As the traffic and logistics’ researcher Todor Stojanovski affirms, even if city management is important, the city’s urban design has a vital role in the public transportation system. Urban design, according to Stojanovski, is the ensemble of the components that define a city such as the streets, the sidewalks, and the crossroads. These elements need to be combined so that they can facilitate the passage of major transport systems such as busses and trams. Nevertheless, in some countries this aspect is often underestimated so that the streets are thought of only for cars. According to the design’s definition proposed by the architect and designer Lucius Burckhardt, it is important to change the focus on design from the mere aesthetics vision of the world around us, to a practical way of solving new problems. Burckhardt anticipates Stojanovski by 30 years: the only way to solve the public transportation system’s problem is to redesign transport-friendly cities and to focus on design as being the principal tool that can improve the general system. However, cities cannot be simply replanned from scratch. As Burckhardt asses, there are certain external parameters such as historical monuments and plazas that designer need to take into consideration when it comes to design. In a city, these external parameters correspond to the city’s heritage that cannot be simply destroyed to permit the construction of new roads. Even though Stojanovski states that cities need to be replanned from scratch, he also claims that in certain circumstances, like those expressed by Burckhardt, the combination of different transportation technologies should allow the means of transport to operate by utilizing not only streets, but also underground or elevated routes.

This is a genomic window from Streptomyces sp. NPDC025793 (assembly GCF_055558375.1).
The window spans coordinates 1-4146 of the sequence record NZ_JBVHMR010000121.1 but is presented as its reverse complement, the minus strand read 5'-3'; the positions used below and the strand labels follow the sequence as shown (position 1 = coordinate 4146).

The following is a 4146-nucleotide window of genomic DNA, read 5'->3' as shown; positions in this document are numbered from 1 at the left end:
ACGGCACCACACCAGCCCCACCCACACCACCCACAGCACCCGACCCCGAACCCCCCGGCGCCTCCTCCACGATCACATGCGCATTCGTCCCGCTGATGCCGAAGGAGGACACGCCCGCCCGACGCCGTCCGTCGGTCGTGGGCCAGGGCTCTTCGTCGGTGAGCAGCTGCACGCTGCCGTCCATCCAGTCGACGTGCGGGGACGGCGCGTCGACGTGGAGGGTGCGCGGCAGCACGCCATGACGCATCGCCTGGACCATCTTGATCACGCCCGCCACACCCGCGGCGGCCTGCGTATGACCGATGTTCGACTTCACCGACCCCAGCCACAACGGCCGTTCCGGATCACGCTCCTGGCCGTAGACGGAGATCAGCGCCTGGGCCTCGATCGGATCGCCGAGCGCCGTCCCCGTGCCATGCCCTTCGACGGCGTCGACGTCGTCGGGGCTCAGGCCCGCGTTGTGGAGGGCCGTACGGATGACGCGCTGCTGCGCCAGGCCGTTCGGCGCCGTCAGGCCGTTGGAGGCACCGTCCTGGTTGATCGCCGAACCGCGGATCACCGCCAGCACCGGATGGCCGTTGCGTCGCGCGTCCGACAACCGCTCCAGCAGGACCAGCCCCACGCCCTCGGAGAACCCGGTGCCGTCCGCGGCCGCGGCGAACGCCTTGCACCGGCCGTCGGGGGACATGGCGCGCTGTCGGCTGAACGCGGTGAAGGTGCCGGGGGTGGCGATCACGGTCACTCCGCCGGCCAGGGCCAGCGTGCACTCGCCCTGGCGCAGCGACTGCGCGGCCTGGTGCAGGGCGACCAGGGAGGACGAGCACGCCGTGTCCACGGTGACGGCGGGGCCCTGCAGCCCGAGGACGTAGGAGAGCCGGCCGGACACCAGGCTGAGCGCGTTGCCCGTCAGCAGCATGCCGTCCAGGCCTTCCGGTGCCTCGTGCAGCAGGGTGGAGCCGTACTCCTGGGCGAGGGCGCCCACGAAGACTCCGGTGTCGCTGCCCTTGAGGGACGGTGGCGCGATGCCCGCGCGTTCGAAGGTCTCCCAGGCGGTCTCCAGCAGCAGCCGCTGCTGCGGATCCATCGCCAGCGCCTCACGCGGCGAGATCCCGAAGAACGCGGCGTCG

In 2014 the Capitoline’s administration declared bankruptcy for a debt of over 800 million euros (Davies), making it difficult to find new funds to improve the public transportation system. Some economist may argue that the Rome’s financial status does not allow the purchase of new means of transportation; however, they should consider that the Roman transportation system could be privatized, as happened in England, or semi-privatized, as happened in Ireland. On the one hand, as Chris Nash claims, in England four different types of transport privatization have occurred: simple privatization, privatization plus regulation, privatization plus deregulation, and franchising (101-103). The first three have completely privatized the companies that provide the services while franchising “permits the attachment of conditions regarding prices, services, or investment to the franchise” (Nash 103). Nash concludes that franchising is recommended every time that the institutions want to administrate the system, but due to a lack of funds they cannot provide the service (103). On the other hand, in Ireland there is a competition between the public and the private sectors. While some bus lines are assigned to private companies which are required to respect the public regulations, others are under the direct supervision of the government which has total control of the company. This competition improves the transport services in two principal ways: it guarantees a cheaper service by the private company and a competitive service by the public one (Killen 108-109). An honest competition between the private and the public sector ensures that both companies stimulate each other improving the services’ quality.